|Henry P. Aguilar|
|Birth: ||unknown, Honduras|
|Death: ||Sep. 29, 1996|
New York, USA
"Fatality probe grows
Body returned to Honduras
By OLIVER MACKSON
MIDDLETOWN - Henry P. Aguilar's body was returned to his native Honduras yesterday, as police stepped up their investigation of his Sept. 24 death in a bicycle accident.
Aguilar's 10-speed bike and the 1989 Honda Accord that collided with it were locked inside a trailer and moved to the State Police lab in Albany, where investigators will look for microscopic clues and eventually reconstruct the accident.
Police say there's no telling how long it could take to determine if Aguilar's death was purely an accident, or something that could lead to criminal charges against the 16-year-old driving the car.
What they do know is that the teen left the scene of the 7:35 a.m. accident, but was cooperative after police found her car Sept. 26 in a parking lot at Middletown High School, Lt. Thomas Valentia said.
She told police she had music playing that day as she drove to school from her home in the Town of Wallkill, and didn't know she'd been in an accident until police first spoke with her.
After speaking twice with police, the girl is now represented by a lawyer, Martin R. Goldberg, of Middletown. He didn't return phone calls yesterday.
The Times Herald-Record is withholding the girl's name until more details about the incident become available.
Hours of canvassing the intersection of Wickham and Fairlawn avenues, where the collision occurred, hasn't turned up anyone who actually saw the impact. What will happen now is a painstaking search for everything from tiny flecks of skin cells to faint marks that might tell investigators what Henry Aguilar could not. He lapsed into a coma and was removed from life support Sept. 29 at Horton Medical Center.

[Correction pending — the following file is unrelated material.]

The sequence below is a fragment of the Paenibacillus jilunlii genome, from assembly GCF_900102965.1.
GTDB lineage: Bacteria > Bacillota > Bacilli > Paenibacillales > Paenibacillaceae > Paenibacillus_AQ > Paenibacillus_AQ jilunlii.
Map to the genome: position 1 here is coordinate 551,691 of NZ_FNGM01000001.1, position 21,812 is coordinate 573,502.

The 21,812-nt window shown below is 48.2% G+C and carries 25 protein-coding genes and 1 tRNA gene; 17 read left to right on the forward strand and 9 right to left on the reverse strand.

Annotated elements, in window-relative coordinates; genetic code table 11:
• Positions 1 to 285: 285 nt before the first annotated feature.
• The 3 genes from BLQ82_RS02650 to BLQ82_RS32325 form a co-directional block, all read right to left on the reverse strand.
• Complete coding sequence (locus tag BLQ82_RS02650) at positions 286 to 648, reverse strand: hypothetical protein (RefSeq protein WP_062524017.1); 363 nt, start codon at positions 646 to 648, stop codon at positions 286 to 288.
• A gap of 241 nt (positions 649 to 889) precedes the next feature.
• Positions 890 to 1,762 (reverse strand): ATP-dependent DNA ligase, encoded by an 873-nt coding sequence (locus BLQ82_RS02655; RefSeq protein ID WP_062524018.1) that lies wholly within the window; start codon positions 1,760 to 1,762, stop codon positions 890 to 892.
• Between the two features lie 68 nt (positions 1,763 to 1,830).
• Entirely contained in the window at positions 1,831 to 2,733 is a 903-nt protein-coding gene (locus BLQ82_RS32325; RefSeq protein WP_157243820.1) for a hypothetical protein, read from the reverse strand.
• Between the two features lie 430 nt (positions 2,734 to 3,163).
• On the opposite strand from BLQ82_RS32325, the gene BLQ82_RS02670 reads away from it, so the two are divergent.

'You naturally establish who hit who, and this can be done by examining, usually, the vehicle,' said Trooper Mike Voss. 'If there's some sort of impact, that would indicate the speed. The accident may have been a sideswipe, if there's a dent that's elongated or a crease moving in either direction.'
Voss is a State Police accident reconstructionist who has conducted several inquiries into fatal accidents over the last three years. He wouldn't discuss specific cases, but in investigations like that of the collision that killed Aguilar, he said even microscopic samples of blood, paint and skin cells can be enlightening.
'That can help you establish the angle that the vehicles are traveling at, which can ultimately determine who was at fault,' Voss said.
Aguilar, 43, worked kitchen jobs at the Red Lobster on Route 211 in the old Orange Plaza and at Ruby Tuesday's in the Galleria at Crystal Run.
He always rode his bicycle to work, a Red Lobster manager said yesterday. Aguilar wasn't wearing a helmet the day of the accident, but several other employees who also bike to work have started wearing them.
Nidia Minniefield of Middletown, who's friendly with the Aguilar family, said they were overwhelmed by the response of people like the employees of Red Lobster, who helped raise more than $8,000 needed to return Henry Aguilar's body to Honduras.
'It's just unbelievable for them to be strangers here,' she said, ''and to have the response from people that they did.''
NOTE: no relation to B.E.F. Stienstra.
Created by: Barbara Elsie Feist Stie...
Record added: May 18, 2007
Find A Grave Memorial# 19430840